When the refugees arrived, Ms Findlay believed that 13 of them were orphans, whilst the four mothers had eight children between them.

She was flooded with donations from her community to help care for the children. The local baker said extra bread could be had for free. The butcher offered the same for meat.

Ms Findlay said she put ‘a bit of fruit, some sweets and a cuddly toy’ on the children’s pillows.

At this point, the plan was to place the orphans into foster homes. But first they needed to be able to communicate with them and the mothers.

Ms Findlay said the nearby prestigious private school, Gordonstoun, then rang up to say that one of their pupils, named Petra, 16, could speak the language.

Ms Findlay is also seen reuniting with Petra Lovrekovic, who was the first person to properly speak to the children and their mothers. She was recruited after her school, Gordonstoun, informed Ms Findlay that the then 16-year-old was a Serbo-Croat speaker. Ms Findlay had not had any contact with her until the BBC tracked her down 

The mothers then told the teenager they had been forced to quit their jobs in the run-up to the Bosnian War.

They also described how Serbian forces would ‘pick a house in the Muslim end of town’ and then barricade the residents inside before setting fire to it.

The Balkans conflict led to the eventual break-up of the former Yugoslavia. It ended in 1995 with 100,000 people dead and two million displaced.

Amazingly, Petra also discovered that none of the children were orphans. 

Ms Findlay said: ‘I was euphoric.

‘To have a moment like that in your life. Just one moment where somehow, God knows how, you’ve sort of vaguely done the right thing, and its worked.

‘Petra deserves to know she has saved those children from never seeing their parents again.’

The programme, presented by Anita Rani, then tracked down Petra with the help of staff at Gordonstoun.

Ms Findlay said she was ‘euphoric’ when she found out that the children were not orphans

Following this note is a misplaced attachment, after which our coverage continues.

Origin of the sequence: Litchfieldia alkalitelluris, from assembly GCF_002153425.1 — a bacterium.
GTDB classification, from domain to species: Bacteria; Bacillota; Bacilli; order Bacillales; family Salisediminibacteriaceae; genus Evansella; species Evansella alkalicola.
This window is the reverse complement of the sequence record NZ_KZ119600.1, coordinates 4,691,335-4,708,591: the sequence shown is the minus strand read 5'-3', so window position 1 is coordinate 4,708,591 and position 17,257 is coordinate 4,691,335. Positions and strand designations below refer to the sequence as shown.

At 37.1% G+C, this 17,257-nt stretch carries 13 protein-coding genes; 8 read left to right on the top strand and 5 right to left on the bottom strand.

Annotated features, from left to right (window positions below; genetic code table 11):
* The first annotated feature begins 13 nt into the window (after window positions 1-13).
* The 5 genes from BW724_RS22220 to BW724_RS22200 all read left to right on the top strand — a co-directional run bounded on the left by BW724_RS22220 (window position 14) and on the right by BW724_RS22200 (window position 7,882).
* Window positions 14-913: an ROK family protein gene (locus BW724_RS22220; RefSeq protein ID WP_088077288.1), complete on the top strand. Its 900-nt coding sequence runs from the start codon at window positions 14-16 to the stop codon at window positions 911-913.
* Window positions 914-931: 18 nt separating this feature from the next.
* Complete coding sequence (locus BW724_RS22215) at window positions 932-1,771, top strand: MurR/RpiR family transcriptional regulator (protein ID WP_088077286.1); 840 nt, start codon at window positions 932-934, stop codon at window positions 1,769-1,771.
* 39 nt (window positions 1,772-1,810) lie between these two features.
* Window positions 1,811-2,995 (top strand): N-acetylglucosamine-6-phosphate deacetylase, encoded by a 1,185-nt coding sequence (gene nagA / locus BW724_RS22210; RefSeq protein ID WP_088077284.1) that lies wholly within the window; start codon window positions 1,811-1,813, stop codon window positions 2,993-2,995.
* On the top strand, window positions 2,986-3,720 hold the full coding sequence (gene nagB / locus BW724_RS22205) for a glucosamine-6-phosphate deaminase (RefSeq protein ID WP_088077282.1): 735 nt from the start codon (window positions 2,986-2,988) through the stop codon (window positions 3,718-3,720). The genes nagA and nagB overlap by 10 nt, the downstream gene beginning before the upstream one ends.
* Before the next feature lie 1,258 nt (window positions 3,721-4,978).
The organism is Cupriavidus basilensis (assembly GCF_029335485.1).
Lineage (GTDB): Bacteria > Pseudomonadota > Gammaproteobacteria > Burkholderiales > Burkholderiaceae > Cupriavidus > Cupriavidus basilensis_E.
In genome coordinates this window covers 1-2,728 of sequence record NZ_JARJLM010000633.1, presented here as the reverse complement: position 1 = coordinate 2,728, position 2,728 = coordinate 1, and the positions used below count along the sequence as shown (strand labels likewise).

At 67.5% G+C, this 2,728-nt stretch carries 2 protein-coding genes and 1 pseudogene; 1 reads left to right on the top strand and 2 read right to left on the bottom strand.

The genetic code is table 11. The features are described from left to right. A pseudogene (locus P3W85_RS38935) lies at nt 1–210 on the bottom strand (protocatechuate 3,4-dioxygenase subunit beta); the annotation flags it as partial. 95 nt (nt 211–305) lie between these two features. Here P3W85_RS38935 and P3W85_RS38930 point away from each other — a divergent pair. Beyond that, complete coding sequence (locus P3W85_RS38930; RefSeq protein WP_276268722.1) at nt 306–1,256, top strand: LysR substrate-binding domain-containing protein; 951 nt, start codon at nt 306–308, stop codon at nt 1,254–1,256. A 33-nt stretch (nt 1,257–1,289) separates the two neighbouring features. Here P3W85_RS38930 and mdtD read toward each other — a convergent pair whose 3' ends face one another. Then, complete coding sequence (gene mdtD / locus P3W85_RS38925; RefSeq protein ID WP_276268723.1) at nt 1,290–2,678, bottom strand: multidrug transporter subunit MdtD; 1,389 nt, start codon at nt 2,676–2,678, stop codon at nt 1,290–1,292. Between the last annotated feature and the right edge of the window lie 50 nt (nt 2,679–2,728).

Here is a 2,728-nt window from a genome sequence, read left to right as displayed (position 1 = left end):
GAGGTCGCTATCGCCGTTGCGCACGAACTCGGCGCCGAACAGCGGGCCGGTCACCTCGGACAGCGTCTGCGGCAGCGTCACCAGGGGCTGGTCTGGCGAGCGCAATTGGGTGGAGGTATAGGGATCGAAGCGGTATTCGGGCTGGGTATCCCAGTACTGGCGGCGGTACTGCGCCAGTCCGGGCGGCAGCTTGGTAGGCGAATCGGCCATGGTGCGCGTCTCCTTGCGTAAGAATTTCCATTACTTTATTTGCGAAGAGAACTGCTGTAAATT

The children are seen above with Ms Findlay in 1992, after she agreed to temporarily care for them

They contacted her after discovering her full name: Petra Lovrekovic. She now works as an artist.

The show shows the moment that both she and Ms Findlay break down in tears when they see each other for the first time since 1992.

Petra said: ‘It was the natural thing to do. It wasn’t about me it was about them. I was just translating and giving them voice.

‘From those few hours, it went from laughter to tears to hugs to silence. It was very emotional.’

She and Petra are then seen reuniting with some of the children. Most of them still live in Scotland, while others live in Dewsbery, West Yorkshire.

What was the Bosnian war? 

The Bosnian war was a conflict which took place in Bosnia and Herzegovina between 1992 and 1995 amid the break-up of Yugoslavia.

After Slovenia and Croatia seceded from the Socialist Federal Republic of Yugoslavia in 1991, the mutli-ethnic Socialist Republic of Bosnia and Herzegovina passed a referendum for independence.

It was inhabited mainly by Muslim Bosniaks, as well as Orthodox Serbs and Catholic Croats.

After the declaration of independence, fiercely opposed Bosnian Serbs mobilised their forces in Bosnia and Herzegovina to protect ethnic Serb territory.

The Bosnian war was a conflict which took place in Bosnia and Herzegovina between 1992 and 1995 amid the break-up of Yugoslavia

The war quickly spread across the country and led to ethnic cleansing. More than 101,000 people were killed, mainly Bosniaks. A further 2.2million were displaced

The Bosnian serbs were led by Radovan Karadzic and supported by the Serbian government of Slobodan Milosevic.

The war quickly spread across the country and led to ethnic cleansing. More than 101,000 people were killed, mainly Bosniaks. A further 2.2million were displaced.

There was the horrific use of systematic mass rape, as well as the indiscriminate shelling of cities and towns.

Karadzic, now 75, was later convicted of war crimes and handed a life-sentence after 8,000 men and boys were massacred in the Srebrenica genocide.

It was recently announced that the former leader would be transferred to a British prison to serve the rest of his sentence.